Logansport Pharos-Tribune from Logansport, Indiana on November 27, 1897 · Page 22
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Logansport Pharos-Tribune from Logansport, Indiana · Page 22

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Logansport, Indiana
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Saturday, November 27, 1897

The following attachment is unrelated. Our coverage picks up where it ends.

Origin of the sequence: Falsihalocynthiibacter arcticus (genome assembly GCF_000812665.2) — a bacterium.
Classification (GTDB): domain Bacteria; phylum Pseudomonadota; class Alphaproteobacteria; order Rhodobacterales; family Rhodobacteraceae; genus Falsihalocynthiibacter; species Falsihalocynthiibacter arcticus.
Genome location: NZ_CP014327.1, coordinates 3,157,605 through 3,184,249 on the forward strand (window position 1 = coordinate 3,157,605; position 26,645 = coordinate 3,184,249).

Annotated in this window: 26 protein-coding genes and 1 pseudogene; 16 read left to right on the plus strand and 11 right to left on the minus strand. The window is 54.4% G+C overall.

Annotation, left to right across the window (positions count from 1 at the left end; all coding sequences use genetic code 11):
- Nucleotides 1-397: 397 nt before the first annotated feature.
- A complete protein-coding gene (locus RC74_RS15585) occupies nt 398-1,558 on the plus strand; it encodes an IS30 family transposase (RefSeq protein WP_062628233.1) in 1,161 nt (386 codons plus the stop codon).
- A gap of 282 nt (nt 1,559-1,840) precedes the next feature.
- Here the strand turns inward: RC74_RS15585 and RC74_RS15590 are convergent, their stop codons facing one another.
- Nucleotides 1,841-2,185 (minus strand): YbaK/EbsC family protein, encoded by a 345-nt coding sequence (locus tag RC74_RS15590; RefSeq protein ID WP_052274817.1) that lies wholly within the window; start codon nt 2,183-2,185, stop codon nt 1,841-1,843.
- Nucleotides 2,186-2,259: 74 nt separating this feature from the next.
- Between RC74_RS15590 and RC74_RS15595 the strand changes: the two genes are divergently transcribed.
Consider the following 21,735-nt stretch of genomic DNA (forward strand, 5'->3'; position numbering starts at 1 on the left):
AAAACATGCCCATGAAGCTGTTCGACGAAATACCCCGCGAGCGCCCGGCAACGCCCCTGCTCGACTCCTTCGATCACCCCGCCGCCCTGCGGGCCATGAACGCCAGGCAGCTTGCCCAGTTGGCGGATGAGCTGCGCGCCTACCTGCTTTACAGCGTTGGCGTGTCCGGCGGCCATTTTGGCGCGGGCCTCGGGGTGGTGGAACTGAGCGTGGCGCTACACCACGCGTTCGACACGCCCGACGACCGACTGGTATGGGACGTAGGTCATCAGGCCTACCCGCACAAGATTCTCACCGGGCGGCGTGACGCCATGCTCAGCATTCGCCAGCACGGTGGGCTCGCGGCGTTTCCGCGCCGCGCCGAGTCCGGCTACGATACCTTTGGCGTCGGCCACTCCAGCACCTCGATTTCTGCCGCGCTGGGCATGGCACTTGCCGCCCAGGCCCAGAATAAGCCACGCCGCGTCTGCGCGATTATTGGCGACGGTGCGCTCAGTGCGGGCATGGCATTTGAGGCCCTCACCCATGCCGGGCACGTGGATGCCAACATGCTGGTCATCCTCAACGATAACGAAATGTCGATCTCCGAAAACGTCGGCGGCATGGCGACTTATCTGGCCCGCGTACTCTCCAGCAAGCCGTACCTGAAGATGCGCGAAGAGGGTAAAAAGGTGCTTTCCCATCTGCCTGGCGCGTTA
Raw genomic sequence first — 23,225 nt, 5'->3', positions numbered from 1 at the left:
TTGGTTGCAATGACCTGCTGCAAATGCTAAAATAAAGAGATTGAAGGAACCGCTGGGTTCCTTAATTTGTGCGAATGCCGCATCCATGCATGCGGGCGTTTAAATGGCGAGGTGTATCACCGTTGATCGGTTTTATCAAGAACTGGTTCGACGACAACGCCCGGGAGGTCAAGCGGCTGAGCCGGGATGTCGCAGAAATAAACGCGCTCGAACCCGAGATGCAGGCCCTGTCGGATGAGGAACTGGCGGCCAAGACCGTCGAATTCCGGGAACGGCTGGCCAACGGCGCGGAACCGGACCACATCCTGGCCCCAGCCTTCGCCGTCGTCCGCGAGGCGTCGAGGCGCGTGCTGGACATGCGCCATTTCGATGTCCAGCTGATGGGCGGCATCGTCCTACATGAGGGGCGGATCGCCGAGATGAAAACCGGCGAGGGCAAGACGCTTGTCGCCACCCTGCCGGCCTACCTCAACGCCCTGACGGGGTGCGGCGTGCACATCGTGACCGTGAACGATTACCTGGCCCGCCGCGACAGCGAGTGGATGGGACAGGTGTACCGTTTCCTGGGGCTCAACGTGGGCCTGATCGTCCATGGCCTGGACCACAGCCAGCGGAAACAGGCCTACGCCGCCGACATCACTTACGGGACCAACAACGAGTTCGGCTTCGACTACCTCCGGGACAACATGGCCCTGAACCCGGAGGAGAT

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Ing stiipnnr, as nose rert mat ne ougni '• mrr A \TTTCT TVT\ T P TVA V to do, bat walked away, looking, in his • -L H.aJ> iS.olTl > 11> IT UA 1. fur-lined overcoat, a very distinguished ! and well-dressed person. • Rose got back to the hotel in a fever j el disquietude. Not "nHl, two day* i was In the train irtl* Sler-! HAPPY TIME WHEN FAMILY CIRCLES ARE REUNITED. CHAPTER XXHl. T WAS a curiou? situation for two young people of five-and-twenty to find themselves in, though the helplessness of the one and the helpfulness of the other did something to hide the fact. Siegfried seemed IL good deal exhausted hy the ment ol the morning, but he was in very good spirits at the result of the lawyer's visit, and suddenly surprised Tlose by laying his head on her shoulder like a child. "Oh, madam," be whispered, "Is It selfish to be so glad you are going to stay with me? I will do just what you will, indeed, so that you shall not be unhappy." "Of. course you will, prince," said Rose; and, gently removing his head from her shoulder, she made him lie down on the sofa; "because I shall wish for nothing but to see you grow well and strong as fast as possible." "Ah, yes, that you may leave me to marry this gentleman you spoke of," cried Siegfried, starting up uneasily. Rose's rejoinder was made in a tone of studied coldness. "I did not bind myself to remain single all my life, prince, when I promised your father to do what I could for his son." "Of course not, madam; of course not," said Siegfried very humbly. And for a few moments he lay resting quietly, watching her with furtive eyes as she sat down to the table and directed the envelopes of some already-written letters. But presently he broke out again, with great deference, but in a tone of some bitterness: "This gentleman, madam, who 'has the happiness of being loved by you, he is no doubt very handsome and clever and accomplished?" "He is good-looking, certainly. I don't know that he is specially clever, but he is strong and manly, and can row, and ride, and drive," said Rose, assuming un enthusiasm she did not feel, as she thought it might have a good moral effect. But as a matter of fact her lover's fondness for road and river had been Indulged at some expense to herself. "And you," she went on after a pause, "will find that even princesses care more for a man who takes some interest in manly sports than for one who does not." "I don't care what princesses think," said he rather petulantly. "Not yet. perhaps. But you will when you have made the acquaintance of the Princess Ottille, as you will do in the course of a few weeks." The prince sat up and looked at her in blank astonishment. She returned his stare with a gaze of quiet resolution. "The marriages of princes are arranged for them; you know you told me so yourself. And in order that yours may be arranged the more easily—and .with the least possible trouble to yourself ," she threw in with a slight touch of irony, "you are going to live in the neighborhood of the lady your father cbose for you, where your courtship caa be consummated with all possible dispatch. And now," she con- tined, rising from her ohair, "I have an appointment with a friend who will give me a personal introduction to Sir Ambrose Penning, the minister. So I must ask you to excuse me for a little while, prince." And with very few more words she Jeft him. TtosV found that there was even more foundation, than she had feared for Siegfried's shrewd doubts as to the value of a politician's friendship. Sir Ambrose was courtesy itself, deeply grieved at his late friend's mysterious death, much interested in the welfare of his son. But he was sure that he could do no good by inquiries into the mystery, which was no doubt an affair of private malice, quite unconnected with politics; neither would it be any advantage to Siegfried for him to see him; he was quite sure the lad was in the best of hands, etc.: and the idea of taking him to live quietly in the country to recruit his health was an admirable one. As for the notion that Russia could entertain a grudge against either father or son. it was laughable. TVe were on friendly terms with the Tsar's government, which, therefore, could for the present do no wrong. Rose retired disgusted, heartsick, but scarcely surprised. At the door of the hotel, on her return, she met her darling sister and her less-fondly-loved guardian, is n true, as Geraru suggests, that he is subject to fits of madness, and that you are " •Mi- .-eperT" suggested Rose, laugh- Ing. "Xo, certainly ills not true. What put it into your head, Gerard, to think themselves in. j of - uch a tning? » She turned to her fiance, Gerard Fowler, to whom so far she had vouchsafed nothing more than a handshake. "Well," answered the young man laughing, "young fellows of that age don't generally require guardians of yours. And as he is evidently rather a moony young person, it seeme^ the natural conclusion to arrive at. The way he talked about you, as if you were a saint or angel, was most absurd. Ermyntrude and I were in fits of laughter the whole time." Ermyntrucle looked at him with a curious expression. "I don't think I was in fits of laughter," she said gently. "I thought it was pretty and touching to hear him talk as he did. I think, Gerard, if you were to show a little more of the same kind of absurdity it would not be out of place." But Gerard was much too light-hearted and had much too good an opinion of himself to be in the least put out "by this rebuke, which Ermyntrude delivered in a sweet, meek voice. He was a handsome young fellow, and lively and amusing, and he put on his most winning manner this evening with the object of inducing Rose to marry him off-hand. This, however, she steadily refused to do, and, to Gerard's disgust, her sister upheld her resolution. When he found her obdurate he changed his tone suddenly, and asked abruptly: "Do you want to throw me over, Rose?" "Certainly not." "On your word of honor?" "Yes." "Very well. But don't forget, if you should change your mind, that you will be dealing with a desperate man." Rose calmed him with some kind and reassuring words, without In the least believing what he said. But Ermyn- tnide, who was in the room throughout the whole of the interview, looked troubled and anxious. She managed to outstay Gerard, who had to keep an appointment at the hospital, and as soon as the young man had taken leave, with more display of tenderness than usual, she seized her sister's arm and spoke to her very solemnly. "Rose," she said, "you don't understand that man a bit. You have been so used to think too little of yourself that you don't understand when a person thinks too little ol' you. He looks upon you without a quarter of the real affection you ought to inspire, yet with plenty of real jealousy. Promise me—• promise me. Rose, just to put the finishing touch to all you have done for me, not to marry him until I come back, whatever he should say, mind, whatever he should do!" Without much reluctance, but laughing at her sister's earnestness, Rose gave the required promise, aad they separated, each thinking more of the other than of herself. But even Ermyntrude, now that her safety was provided for, had to give place in Rose's thoughts to anxiety about her singular charge, for an encounter she had on the following day stirred up all her old fears. She had just settled two important matters; one was the taking of a furnished house a few miles out of Scarborough, which the agent had personally inspected, and (vhich seemed to be in every way suitable; the other was the engagement, as nominal housekeeper to the prince, of a most respectable middle-aged lady, who. atomised to mak* «« ^miroiie figurehead to the singular establish' ment. As Rose left the house where she had seen Mrs. Willoughby Thomson, th» housekeeper-elect, she ran, in turning the corner at the end of the street, against a gentleman who was coming from the opposite direction. He raised his bat in apology, and then, as if with great surprise, ejaculated: "Mrs. Revel! Is it possible? What good fortune!" She turned sick at heart It was Mr. Silchester. She felt at once that this meeting was not accidental. This was an obscure street, in a shabby-genteel suburb, not one of the big West End thoroughfares, where a meeting is no coincidence. She knew now that her movements were watched, spied on. She tiood quite still, answering shortly his inquiries about her health, her movements. When he allowed her to walk on, she did not know what to do, what fiance. The former dragged her into a sitting-room, and hunsr, speechless •frith deep feeling, on her neck, both flrls struggling to keep back their tears, Ermyntrude was a lovelv m>] of twenty, salt-eyed, fair-haired, very fragile looking. She was to start for Madeira in a few days, in the care of some friends. "Rose, I caa scarcely believe that I'm going. And it's all your doing, all jours; I should have died this winter la England during tho black fogs—I .know it. I lc*l it But ho-w did you Bianage it, dear? I don't understand. Have you made some great, some awful sacrifice? This young fellow—w« se«n fcint—he sags.. x_ou are. hl| to think; that the meeting boded ill for her charge she knew. A few moments later she heard the soft, bland voice again at her ear. "Oh. I think it is only just to tell you, Mrs. Revel, that if unhappily your care of your young friend should prove unavailing—and that he is in an extremely delicate state of health we know —the allowance to you offered by his father during your care of him would tater, fried on the way to their new Northern home, did she lose the fanciful belief that Mr. Silchester was a few *teps away, ready to confront her. She knew very well that the. feeling of 8*- curity afforded by the railway carriage was fanciful also; Mr. Silehester might b« in the nesi apartment. But she nourished the hope that he would trust in her supposed depravity and leave her in peace for a little while with her charge, thus giving her time to concoct some scheme for thwarting hU designs upon the lad. Siegfried, who had complained of the An Occuion When the Tnrkey Ontuhine* the Eujfle—Date of the Festival Chosen In 1782—Fittine Souvenir* and G»me<. Seasonable Decorations. For a long Time the observance of Thanksgiving- day was an annual custom belonging almost exclusively to the northern states of the Union, but now the observance knows no north, south, east nor west, and everywhere over our broad land the beautiful custom rests upon us like a benediction. From far and near the mem- i bers of the family circle who have flown away from the home nest tlnd their way back for Thanksgiving, like carrier pigeons, bearing with them tender thoughts frequent absences from him which the : a nd remembrance of the loved ones who, preparation for departure entailed, was I with the poet, decided i hat "to stay at home is best." There is no law saying that Thanksgiving shall be observed, nor is there need of any. for the law of custom h:is decided the matter, and the president issvies each year a Thanksgiving proclamation sotting aside a certain day in the latter part of November for the general celebration. The first public Thanksgiving day appointed officially in this country was observed by the Puritans on Oct. 24, 1621. In 1778 the chaplain of congress recommended that "Wednesday, Dec. 30, be observed as a dny of public thanksgiving anc praise." In 1779 the first Tuesday in 11 ay was set aside, and in October, 1779, Congressman Root suggested that the day be changed to Thursday, BIX. 9, but in 1782 Thursday, Nov. 2S, was chosen, and from that time to the present the last Thursday in November has been the day decided upon for the great festival. It is a good day to lay aside . and forget . . all differences and to keep in one's heart promised your father to be a guardian ! only tho tenderness and sunshine out of and a mother to his son, and all that, [ which the lips and eyes will moke such the way in which he spoke of you led loving smiles and glances. me to make the ridiculous mistake of supposing that you were a little boy— «. child. Now, you can see for yourself that—that to be a guardian to a—young man, grown-up, as you are, is quit* a different thing—is absurd, in fact" "I don't see that at all," began Siegfried with an unexpected burst of «a«er interest. Rose held up her hand to check the interruption. "All that I can do is to help you to health in my capacity of In a state of higlh delight at the prospect of having her all to himself for some hours, and he naively told her so. Rose, foreseeing that the young gentleman proposed to fasten himself upon her as he ha<J done upon his tutor. Donald Keith, deemed" it necessary to give a fillip to his self-dependence. "Yes," she said, "it is as well we should have an opportunity of establishing our acquaintance now, for when we are once settled down we shall not be able to see much of each other." Siegfried's face fell. "But you are to be my guardian, and —and Are you not going to be my guardian?" he suddenly asked quite plaintively. "Why, yes," said Rose, laughing a little and casting at him a glance of half-shy amusement; "hut when I back nurse." she went on. "and that I will do if you will yourself do all you can to help me. But, remember, I am no magician; I am quite powerless to do you any good unless you submit to my prescriptions, which, I perceive, you will find difficult. Exercise, fresh air, cold water," she continued in a very authoritative tone. "I will do whatever you wish," he said humbly. "My father put me inte your care. He was much wisei' than I shall ever be. Therefore whatever you tell me to do must be right." He spoke with the submission of a strong religious conviction; and Rose, whom he alternately amused, touched and irritated, felt her heart soften towards him again. "You are expecting a great deal ton much from me, just as your father did," she said. Siegfried drew nearer to her. "T don't think'so," tie said with decision. "It seems to me that I begin to understand why my father chose you as my guardian. At first I thought you were hard and cruel and unfeeling, and there was something in your face which /rightened me. But now the longer I know you the more I feel that it will be easier for me to do hard things because you wish it, than for the wish of any one else. Your voice is so sweet, so deep, like music to listen to; and the touch of your hand so gentle that I feel I could do a great deal just for tha pleasure of having it on my arm. Now, that is very strange, is it not?" "Very." said Rose. [TO BE CONTINUED.] ~ THE PRIDE OF TEXAS. A Handnome Young Woman Shoots Well and Plays the Violin Skillfully. The most interesting younp woman in Texas, Miss Flateau, lives in Dallas. She is the first woman in the state to win a championship for wing shooting. She shoots from a trap and goes on long fi, FLATEATT. hunting trips, with a brother for her only companion. Her usual weapons are a 12 gauge shorgun and a 32 -snnchester rifle. In addition to her sportsmanship Miss Flateau plays the violin -with professional skill Incidentally she is a re- After father and mother, the oldest grandchild nnd the newest baby, the next most important Thanksgiving personage is the turkey. Be is a noble biped, and, while it may not be his aim in life to shine at the festal Thanksgiving board, it is most assuredly hiu end. Tho turkey is the great American bird, nnd on Thanks giving days he outshines the lordly eagle in point of utility and as a subject for dis cussion of the most absorbing kind. Tho exact origin of the turkey is buried in obscurity, but he himself is so resplendent that h'is ancestry may be forgiven him, or rather the haziness of it may be. Any bird so thoroughly satisfactory and admirable as the turkey must have had a noble ancestry, and the proud blood of some great and royal biped must perforce flow gladly through his veins. In the fore part of tho sixteenth century the old world had become acquainted with the charms of the hew world bird, and wherever he has been introduced he has made a favorable and lasting impression Who can imagine a Thanksgiving dinner without irs piece dc resistance being tho turkey stuffed with chestnuts, oysters or truffles and revealing its noble proportions and golden brown breast to the admiring gaze of the assembled diners'r Can"it be possible that the turkey will ever occupy a less lofty pinnacle than he ac present enjoys? Perish the thought! Akin to our Thanksgiving day celebration is the green corn dance of the Indian, which probably had its origin hundreds of years ago. It falls due every September and is observed with great enthusiasm and picturesque savagery. The event is commemorative of the yearly ripening of the corn and grain, and all the members of the tribe assemble at a given plate, arrayed in the glories of paint, feathers, red blankets, beads, moccasins and other similar adornments. But, alas, there is no roast turkey! In its place is a boiling caldron of real dog! So saith tradition, at any rate. But to return to civilization. The exchange of Thanksgiving souvenirs is almost as universal now as that of birthday and Christmas remembrances, and really the occasion is eminently fitting for such a custom. One always enjoyi the possession of pretty souvenirs, for many happy little memories cluster around them, like sunbeams around a summer rose. Thanksgiving souvenirs should not bo elaborate, but appropriate and sugges- tire of the merry occasion. All kinds of cunning little bonbon boxes arc now shown, decorated with tiny gilt turkeys or •silvered baby pigs with tiny candy apples in their innocent littlo mouths. Small paper pumpkins, filled with dainty bonbons, are also timely little souvenirs, and real Thanksgiving candies in the way of sugar turkeys, an ear of ripe corn in cream paste, nuts and pumpkins in chocolate and barley sugar are especially appropriate decorations. Autumn leaves and flowers form beautiful adornment for the dining room and table, the halls and parlors, and only the rich autumn colors of red and russet, tan and gold and brown, should be allowed to hold high revelry at the great autumn carnival of the year. It is a happy custom now for Thanksgiving evening to be filled up with merry, informal games and dances, hi which old and young may both join with equal propriety. Any of the games played during tho holidays and on birthday and social occasions are perfectly suitable for Thanksgiving night, and proverbs, buzz, story telling, reading character in the palm, fortune tolling, quotations, the memory game and others of a similar nature will afford any amount of fun and pleasure to young and old. A big, splendid, golden pumpkin, decked with vines about its base, makes a fine centerpiece for a Thanksgiving dinner table, or just the shell of the pumpkin may be used a-s a vase, and autumn leaves and berries and vines may overflow its golden body in the most gorgeous splendor;. One of the best ways to enjoy Thanksgiving is to contribute something to the fund for supplying the poor and friendless with a good, wholesome Thanksgiving dinner. New York and Brooklyn have •many charitable people who will see that the poor are fed that day, and it is one of the sights of the great city to go among the clustering thousands of unfortunates and Bee them in at least one thankful mood, however short it may be. Ic is asserted by many that the first Thanksgiving day in America was not es- the pride of Texas.—St Louis Eepnblic. Sfcir JTiTX In Mich if in Fwni«d. Menominee. Mich., Nov. 26. — The stni be kept up, perhaps, under certain | x or them Supply com'palnrs saw' mill at ,_.-,, , • tablished bv the pilgrims, but by the markably handsome young woman and j chlm:h w E ng!and : f t ^ ^d to " i^ Te ' been celebrated at ilonhegan, off ihe coast of Maine, in 1607. A chaplain by the name of Seymour preached the sermon. Thirteen years later the Mayflower reaped circumstances increased, by—by young prince's friends." "Thank you," Rose had enough presence of mind to stammer out "Good CTening." "Good evening." ffc did not vanish in a_cloud of tht | Fisher burned yesterday morning'. The loss is $25,000 and insurance $10,000. The fire started from a hot box la the mill. The people had to make a. fight to save the town. Fisher is the headquarters Plymouth.—Xew York Tribune. Turkey A turkey may be stuffed with chestnut forcemeat or truffles. It is most excellent ^ „. -^r, ^^^ ^^ mnshrooms ^d served with •f the Wlsconan and Michigan railway m muahcaom saoce.-Exchange. axd abWLt thirty mOfes from. htr» I STAINED GLASS EFFECTS. »t Home With Patty, Whit* Lemd and Bit* of ClaJW. Beautiful stained glass effects can be obtained at an estremely low cost •with the help of simple materials, a few tools ind a little good taste and mechanical Ingenuity. The materials required are putty, white lead and bits of glass and broken china. The Omaha Bee, which describe,? the process, says that the one tool necessary to work properly with is a first class diamond pointed glass cutter, with nippers at the side to break the glass after making the incision. Following are the directions given in the journal quoted : The window to be filled in should first have a pine of clear glass inserted as a protecting basis upon which to work. Measure this accurately and cut a paper the exact size. Un rhe paper draw a design in charcoal. Duplicate this paper and cut out each portion of the design representing the bits of glass. lu a mosaic window this is only necessary for the figure which forms the central motive around which the irregular mosaic pieces are grouped almost at haphazard. Ribbons are about the easiest things to insert in such a -window, hut, whutover the design, it should be white or some rather opaque glass, so it will stand out in bold relief from the varied colors and shapes surrounding it. When the bits of paper corresponding to the design are cut, lay them on the wrong side of the glass to be cut and mark ihe pattern with a piece of soap. A pretty design for bits of mosaic may he obtained by taking a large piece of glass and giving it one quick blow in the center, thus causing cracks to radiate therefrom, producing a sort of star- like formation. Jewels niay also be made from thick chunks of glass by hammering them into irregular shapes of the desired size, but the ready made jewels can be bought at any glass manufacturer's. When the glass is ready to put in place, lay the paper design under the glass already in the window frame, which, of course, has been removed and laid flat ou a table. Then group the pieces corresponding to tho design over the latter and work in the background to fit. This .should be in as large pieces as possible, in vertical Hues, or brick- like divisions. Around each window Most Torturing, OUflgurlng, Humiliating Of itching, burning, bleeding, scaly skin »nd scalp humors is instantly relieved by a warm bath with CCTICCRA SOAP. » single application of Cimcuiu. (ointment), the great skin cnre, and a full dos* of CCTICCKA RESOLVKKT, greatest of blood purifiers and humor «ures. (uticura REMEDIES speedily, permanently, and economically cure, when all else fails. Purr™ r>Krr. AxnCilcu. Coup., Snlf IN<p... Bo »r— How lo Cure Ewtry Skin and Blood liunw.- P1MPIY rllTlrLI CUTICUIU SOAP. THE NEW JVOMAN Pennyroyal Pills SAFE, SURE AND RELIABLE Kspocia; ly recommended to Married Ladi«* \*k your drujTKist for Pwrln't P««njn>v«l Mm and Hike no other. They are tbo ouly Safe, Sure »nd Rell«bl« Koranic Pill. Price, 11.00 pe» box. sent by mull upon receipt of prio* Address ell orders to advertised ngco.ts. PERRIN MEDICINE CO., NCW YORK. Sold by B. F. Keeallnf. VISE I'ATTEHS YOU STAINED GLASS. should be a border one inch wide and cut. ill lengths of perhaps four to five inches, which gives character to the edge and frames in the design with better effect. This border should also be laid in place first. When the pieces to bo fastened down ore laid in place, the leading begins. This is done with a mixture of ptittj and white lead, about the same consistency as the former when used for putting in window panes. In fact, the drier it is the bettor, as great care must be taken uot to let- the oil ooze out between the bits of glass and the foundation pane. Only tbe best linseed oil obtained from a painter should be used in this work; common oil will not do. Short lengths of putty should bo rolled out about the size of an earthworm and pressed into place between the bits of glass. Then when a certain portion baa been cemented it should be allowed to dry for three or four days before continuing the process, as the pieces sometimes slip if handled too soon. Care should be taken in cutting to fit them as perfectly as possible, but if there b« any variation let the pieces be rather email than otherwise, as tho putty will fill up the little spaces between the gee. When all is complete, it will be quite like the real leaded glass, but if desired the pntty may b« painted » leaden hue. of lh« Work* ft BBC*** PtoM. FIELD&FLOWERS tbe Gugcnt TieU fflMMtit Sowtrir The most beautiful Art Production of the &* fury. "A «ma» buock of tfct m«t tr*tn»t «f M«» •OKI tiitbcTcd fr*tn the brw« «*m.*i U*u* «•»* f»rm of Love." Contain* * •election of p« m°« beautiful of the poems of Eugene Field. H»n* somely illustrated by Cutty-five of the world* greatest artists as theit contribution to the Mo» umc^t Fund. 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Xfnrtm tW H(«-| tor* of our liu*Ja«*» ba»e wv ottrnd to **11 t*I*B*U at ucfe H yriecv Ijutire* an x.-*nt io yoiwl-vi-iirv, and w«? bciitro th*tj£ you b n y A Belt ytm will be M 1 pleaded ^ilhil that you wilS trilhclactia our is«Jt orbelpn to get one. Kf munWr, thft IWt «-«> a.re offrring you for onl» t6.W i« cmr. So. 4 Dr. B*n KPW ImproTod Rrcnlar li(i/*i C.jrai)iaaiirtn B*U fft/onfo or ween. It « »dj a'.>lt awl can lw wc,m 1>v any m^alyrof the f«nily. S«»p«»«7 fr*« irJUi n iaal«R«-lt, It is the l»est'B*!i ve iranujTac«r*: in f*rt. t]>« B«*lo«t«rti, »od mai£fr::o f^wption io mii* t,tw*tu*«t. W t - lj$v« jcM hundreds, yes, tfaooiinds ol | tli«M, c^ to H'i,uO, Thf-r- U !«•; a family bcl »hat bbooJd ti»T«oucof tfa« s.; j: j> *:i»? V-; ar-'l ch*-apr--l 'i-TcUtr. oad you do Hot hate to jo «lt oj tli« 1 p*-t jt. !: will I^>t y<?a fur yar* w;tii pr;.p»rra/p. ind will »»Tf jjj«lf io doctor bills I t<-:i :Jin*rf over. Tn^'r E*c:r;c I>ili hare carwl thcicvtods iad wilJ cure yon if y&u I will <ji:iy ^ivc it a trial, 3* th- jsany l*stnaoijuis which -jve ptibliih in jtlit*t*tac*e I IVr do not Oj.k 700 to M-nil JLAy noDrr I« kduiBce. If yoa vapt op* of th«tc I iK-U^ wr W iJcrf«^i]y ^illir^r U> sf:icJ j[ t-> yocr mrw«l e*prp=s office, C. O. P., *O | 'tl.^i you can i-rr and exanjjn-i ii f'c* o( any c««T r iwrt tl« MJUC aa i* you C«jnc if' cm* c'fiice or r-7 in'^ =uy fuor 1 *, aJJd ii yon ar* I*tf*-cSJy ulisG«i ^th lt,p»yilie' press acrr.l lie jiriM ci tin: Hcil ^d cxf rtw ch»rs« afld tai* tt; otlier«iK (t will | Iw- rrr=ra«i lo u:. On anr'^irer c?,*r N; in»d*you than this? Weare __ , Diaa^ctarrrs of D?ctne Erl^i who wild E«2ta C. O. D 4 , wjtfcodaakmg pne ernt in I advance. H yon w ^fi to >cnd caah wilji ord'-r we will prepay aJl erprcax cturfM | ind yjaramtr- lb« B*i:to w exactly a* rcprc»cttr<f, or forfeit f "~ WE HAVE MOW OFFERED TOO AN OMOITOIITY OF TIN lift I *ad if yfra do not »«*?>i it yon may be sorry for it. u »e ibaJJ DfW 1 *vn<<r*t | tiiis licit m s^ch > price. It t«ras uwdlew w »*y it»t vr« art »osuinui« * low ra «r*ry J>lt w* s^ll a* tbe al>on' price, hoi it is cfaciperto inlrodoew them in new J* •iltLi*s m tiii way »^^" to- aend U^TcIiHg melt to do it for na. 12 >On trmX on* « asd vnd to us -«ith your warn nxaure in iociwc- Don't d*Uy. Ontar todtf tf I possible, otherwise you n«y forget u. DR. HORRE ELECTRIC BELT I TRUSS Co. 112-114 DEAtlOM ST., tHICAM, ILL., I.«.A. on^ocKt to soifl* one tiucyon krww, wbo is ri(rt*3J4yiJl<roCdh«altii, ~. ^ hi* you will famor tixtm u>l ex. TTewit a good*$entin crcry loc&liry (• wiuM I »nd can spr*i of lh«ir mt-rrts Crom pftrsoti*! expeiienee. REFEEESCES:—As to ocr wliaMity we wfertosfcyl . t-osfd our Electric B*tU »xrt ATipti«n«-stitirtDif li*p»*t 3 AGENTS WANTED EVERYWMER